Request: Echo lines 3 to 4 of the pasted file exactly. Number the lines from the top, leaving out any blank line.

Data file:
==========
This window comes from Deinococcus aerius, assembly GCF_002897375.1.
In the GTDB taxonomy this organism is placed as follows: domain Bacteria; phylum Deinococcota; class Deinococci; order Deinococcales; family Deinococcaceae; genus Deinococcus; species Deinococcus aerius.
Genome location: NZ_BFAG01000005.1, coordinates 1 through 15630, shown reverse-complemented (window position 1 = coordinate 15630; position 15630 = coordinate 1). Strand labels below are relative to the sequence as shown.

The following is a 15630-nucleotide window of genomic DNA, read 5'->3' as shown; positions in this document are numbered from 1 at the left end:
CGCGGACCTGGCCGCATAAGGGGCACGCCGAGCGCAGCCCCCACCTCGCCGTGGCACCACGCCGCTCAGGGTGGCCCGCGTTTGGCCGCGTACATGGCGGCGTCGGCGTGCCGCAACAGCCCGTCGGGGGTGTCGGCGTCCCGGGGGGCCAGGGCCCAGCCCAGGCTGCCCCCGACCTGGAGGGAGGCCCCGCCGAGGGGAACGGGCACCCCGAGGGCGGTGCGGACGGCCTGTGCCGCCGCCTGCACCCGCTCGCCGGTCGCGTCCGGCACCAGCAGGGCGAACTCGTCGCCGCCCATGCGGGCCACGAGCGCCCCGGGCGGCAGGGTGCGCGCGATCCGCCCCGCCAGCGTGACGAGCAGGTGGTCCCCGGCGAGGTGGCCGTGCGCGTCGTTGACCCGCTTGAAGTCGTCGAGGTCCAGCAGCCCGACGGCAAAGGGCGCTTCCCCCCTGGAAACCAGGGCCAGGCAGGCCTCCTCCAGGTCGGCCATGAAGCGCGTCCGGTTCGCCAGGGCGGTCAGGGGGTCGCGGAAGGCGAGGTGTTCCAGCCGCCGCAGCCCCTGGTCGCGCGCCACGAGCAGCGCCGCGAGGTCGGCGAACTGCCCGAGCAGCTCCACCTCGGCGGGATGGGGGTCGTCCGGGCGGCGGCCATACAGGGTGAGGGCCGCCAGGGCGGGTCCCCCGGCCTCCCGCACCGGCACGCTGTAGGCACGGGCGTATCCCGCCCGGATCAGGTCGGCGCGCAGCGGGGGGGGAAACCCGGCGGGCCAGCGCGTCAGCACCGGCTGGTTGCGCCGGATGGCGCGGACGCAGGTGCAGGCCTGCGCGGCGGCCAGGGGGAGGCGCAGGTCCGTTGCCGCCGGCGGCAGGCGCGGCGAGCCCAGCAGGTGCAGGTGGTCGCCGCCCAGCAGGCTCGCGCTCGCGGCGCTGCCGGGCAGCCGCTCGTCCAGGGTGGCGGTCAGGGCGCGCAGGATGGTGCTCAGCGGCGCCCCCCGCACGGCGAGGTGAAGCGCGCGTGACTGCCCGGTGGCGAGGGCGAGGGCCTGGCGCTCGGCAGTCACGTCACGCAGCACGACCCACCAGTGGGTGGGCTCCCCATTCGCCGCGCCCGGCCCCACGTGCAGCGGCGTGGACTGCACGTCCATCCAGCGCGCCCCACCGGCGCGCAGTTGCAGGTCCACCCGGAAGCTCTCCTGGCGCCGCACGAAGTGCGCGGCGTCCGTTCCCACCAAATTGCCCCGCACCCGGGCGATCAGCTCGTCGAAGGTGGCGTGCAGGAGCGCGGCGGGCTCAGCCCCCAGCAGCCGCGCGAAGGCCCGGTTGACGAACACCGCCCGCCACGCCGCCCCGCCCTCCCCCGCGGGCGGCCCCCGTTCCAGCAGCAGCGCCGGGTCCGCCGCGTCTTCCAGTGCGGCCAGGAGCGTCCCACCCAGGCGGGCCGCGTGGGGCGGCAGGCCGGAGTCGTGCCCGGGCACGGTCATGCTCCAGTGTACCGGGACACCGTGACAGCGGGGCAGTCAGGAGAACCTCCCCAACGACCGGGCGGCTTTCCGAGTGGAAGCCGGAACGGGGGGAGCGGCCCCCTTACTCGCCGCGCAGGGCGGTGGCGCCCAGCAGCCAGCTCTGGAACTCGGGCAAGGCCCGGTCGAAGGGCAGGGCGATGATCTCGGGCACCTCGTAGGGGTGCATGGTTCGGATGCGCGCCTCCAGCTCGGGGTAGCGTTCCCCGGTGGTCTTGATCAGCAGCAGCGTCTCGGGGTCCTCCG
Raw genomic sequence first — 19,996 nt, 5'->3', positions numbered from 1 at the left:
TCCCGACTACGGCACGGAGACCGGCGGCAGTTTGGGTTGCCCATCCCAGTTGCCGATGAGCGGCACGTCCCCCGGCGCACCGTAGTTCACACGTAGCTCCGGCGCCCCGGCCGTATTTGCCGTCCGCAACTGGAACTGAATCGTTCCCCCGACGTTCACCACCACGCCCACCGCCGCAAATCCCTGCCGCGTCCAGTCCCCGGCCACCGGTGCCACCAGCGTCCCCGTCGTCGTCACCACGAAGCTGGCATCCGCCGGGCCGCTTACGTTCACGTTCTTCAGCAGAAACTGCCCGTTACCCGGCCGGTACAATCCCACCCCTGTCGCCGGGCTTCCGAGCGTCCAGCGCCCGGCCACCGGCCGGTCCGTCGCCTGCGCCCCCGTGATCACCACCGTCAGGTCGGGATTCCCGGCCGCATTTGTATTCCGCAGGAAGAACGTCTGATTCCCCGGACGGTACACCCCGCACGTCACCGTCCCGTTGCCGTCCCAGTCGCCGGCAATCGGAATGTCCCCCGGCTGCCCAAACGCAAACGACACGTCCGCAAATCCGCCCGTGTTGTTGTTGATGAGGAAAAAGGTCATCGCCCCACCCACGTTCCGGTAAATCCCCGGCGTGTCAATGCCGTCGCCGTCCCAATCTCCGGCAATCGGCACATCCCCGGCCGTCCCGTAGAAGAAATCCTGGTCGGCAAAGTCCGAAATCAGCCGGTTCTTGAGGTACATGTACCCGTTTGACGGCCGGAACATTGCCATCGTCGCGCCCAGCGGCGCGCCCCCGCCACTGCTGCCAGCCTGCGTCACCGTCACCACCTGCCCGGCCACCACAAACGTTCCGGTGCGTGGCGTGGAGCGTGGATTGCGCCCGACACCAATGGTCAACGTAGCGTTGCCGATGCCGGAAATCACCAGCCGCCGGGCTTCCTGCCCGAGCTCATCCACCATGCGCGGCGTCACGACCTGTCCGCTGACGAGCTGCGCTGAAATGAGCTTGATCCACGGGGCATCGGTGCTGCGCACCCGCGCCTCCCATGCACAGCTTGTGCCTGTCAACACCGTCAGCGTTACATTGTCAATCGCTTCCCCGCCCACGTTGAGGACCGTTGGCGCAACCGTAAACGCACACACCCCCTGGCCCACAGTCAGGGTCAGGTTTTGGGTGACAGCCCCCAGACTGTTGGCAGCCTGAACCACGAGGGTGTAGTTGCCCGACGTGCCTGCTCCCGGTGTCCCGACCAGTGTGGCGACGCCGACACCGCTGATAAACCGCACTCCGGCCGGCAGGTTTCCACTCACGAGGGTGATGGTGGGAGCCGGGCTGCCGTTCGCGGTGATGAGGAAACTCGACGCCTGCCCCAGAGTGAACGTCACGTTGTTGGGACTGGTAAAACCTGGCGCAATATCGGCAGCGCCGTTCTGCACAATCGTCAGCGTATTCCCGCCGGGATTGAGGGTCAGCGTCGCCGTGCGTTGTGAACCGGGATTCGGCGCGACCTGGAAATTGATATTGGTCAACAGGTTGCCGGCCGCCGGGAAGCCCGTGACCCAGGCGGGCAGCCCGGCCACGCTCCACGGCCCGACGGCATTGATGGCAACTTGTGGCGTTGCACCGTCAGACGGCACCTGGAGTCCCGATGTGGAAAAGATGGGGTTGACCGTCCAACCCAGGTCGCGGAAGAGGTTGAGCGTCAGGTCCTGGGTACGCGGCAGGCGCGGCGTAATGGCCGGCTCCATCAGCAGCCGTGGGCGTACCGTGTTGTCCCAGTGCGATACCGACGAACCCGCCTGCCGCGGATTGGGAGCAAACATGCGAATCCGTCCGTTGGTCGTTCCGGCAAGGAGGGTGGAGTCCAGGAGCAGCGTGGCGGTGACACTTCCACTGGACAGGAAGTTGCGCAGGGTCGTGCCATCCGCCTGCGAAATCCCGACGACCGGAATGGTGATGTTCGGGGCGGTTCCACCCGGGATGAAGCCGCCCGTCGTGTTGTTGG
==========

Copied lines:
Genome location: NZ_BFAG01000005.1, coordinates 1 through 15630, shown reverse-complemented (window position 1 = coordinate 15630; position 15630 = coordinate 1). Strand labels below are relative to the sequence as shown.

The following is a 15630-nucleotide window of genomic DNA, read 5'->3' as shown; positions in this document are numbered from 1 at the left end: